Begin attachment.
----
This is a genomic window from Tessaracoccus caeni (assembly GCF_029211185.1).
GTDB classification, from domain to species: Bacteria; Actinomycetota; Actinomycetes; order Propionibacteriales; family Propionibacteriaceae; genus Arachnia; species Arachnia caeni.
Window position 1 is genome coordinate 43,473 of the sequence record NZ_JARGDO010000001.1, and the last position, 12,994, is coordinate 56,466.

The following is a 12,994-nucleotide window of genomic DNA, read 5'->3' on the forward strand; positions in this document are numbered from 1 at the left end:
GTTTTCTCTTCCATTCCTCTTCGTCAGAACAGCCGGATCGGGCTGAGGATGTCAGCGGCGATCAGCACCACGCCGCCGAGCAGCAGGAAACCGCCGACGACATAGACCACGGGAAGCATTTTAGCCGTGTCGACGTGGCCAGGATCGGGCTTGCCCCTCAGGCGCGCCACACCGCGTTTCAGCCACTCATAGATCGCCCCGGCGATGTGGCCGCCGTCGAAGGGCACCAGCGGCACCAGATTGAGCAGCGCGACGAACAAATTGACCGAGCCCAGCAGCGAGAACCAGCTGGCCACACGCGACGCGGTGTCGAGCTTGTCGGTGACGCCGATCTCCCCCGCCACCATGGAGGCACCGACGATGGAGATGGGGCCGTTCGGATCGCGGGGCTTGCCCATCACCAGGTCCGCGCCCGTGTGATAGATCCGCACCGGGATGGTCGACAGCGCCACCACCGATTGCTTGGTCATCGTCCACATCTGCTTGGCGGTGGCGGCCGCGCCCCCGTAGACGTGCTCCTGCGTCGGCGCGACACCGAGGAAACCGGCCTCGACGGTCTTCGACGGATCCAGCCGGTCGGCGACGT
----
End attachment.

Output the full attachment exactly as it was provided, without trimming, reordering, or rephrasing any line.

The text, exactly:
This is a genomic window from Tessaracoccus caeni (assembly GCF_029211185.1).
GTDB classification, from domain to species: Bacteria; Actinomycetota; Actinomycetes; order Propionibacteriales; family Propionibacteriaceae; genus Arachnia; species Arachnia caeni.
Window position 1 is genome coordinate 43,473 of the sequence record NZ_JARGDO010000001.1, and the last position, 12,994, is coordinate 56,466.

The following is a 12,994-nucleotide window of genomic DNA, read 5'->3' on the forward strand; positions in this document are numbered from 1 at the left end:
GTTTTCTCTTCCATTCCTCTTCGTCAGAACAGCCGGATCGGGCTGAGGATGTCAGCGGCGATCAGCACCACGCCGCCGAGCAGCAGGAAACCGCCGACGACATAGACCACGGGAAGCATTTTAGCCGTGTCGACGTGGCCAGGATCGGGCTTGCCCCTCAGGCGCGCCACACCGCGTTTCAGCCACTCATAGATCGCCCCGGCGATGTGGCCGCCGTCGAAGGGCACCAGCGGCACCAGATTGAGCAGCGCGACGAACAAATTGACCGAGCCCAGCAGCGAGAACCAGCTGGCCACACGCGACGCGGTGTCGAGCTTGTCGGTGACGCCGATCTCCCCCGCCACCATGGAGGCACCGACGATGGAGATGGGGCCGTTCGGATCGCGGGGCTTGCCCATCACCAGGTCCGCGCCCGTGTGATAGATCCGCACCGGGATGGTCGACAGCGCCACCACCGATTGCTTGGTCATCGTCCACATCTGCTTGGCGGTGGCGGCCGCGCCCCCGTAGACGTGCTCCTGCGTCGGCGCGACACCGAGGAAACCGGCCTCGACGGTCTTCGACGGATCCAGCCGGTCGGCGACGT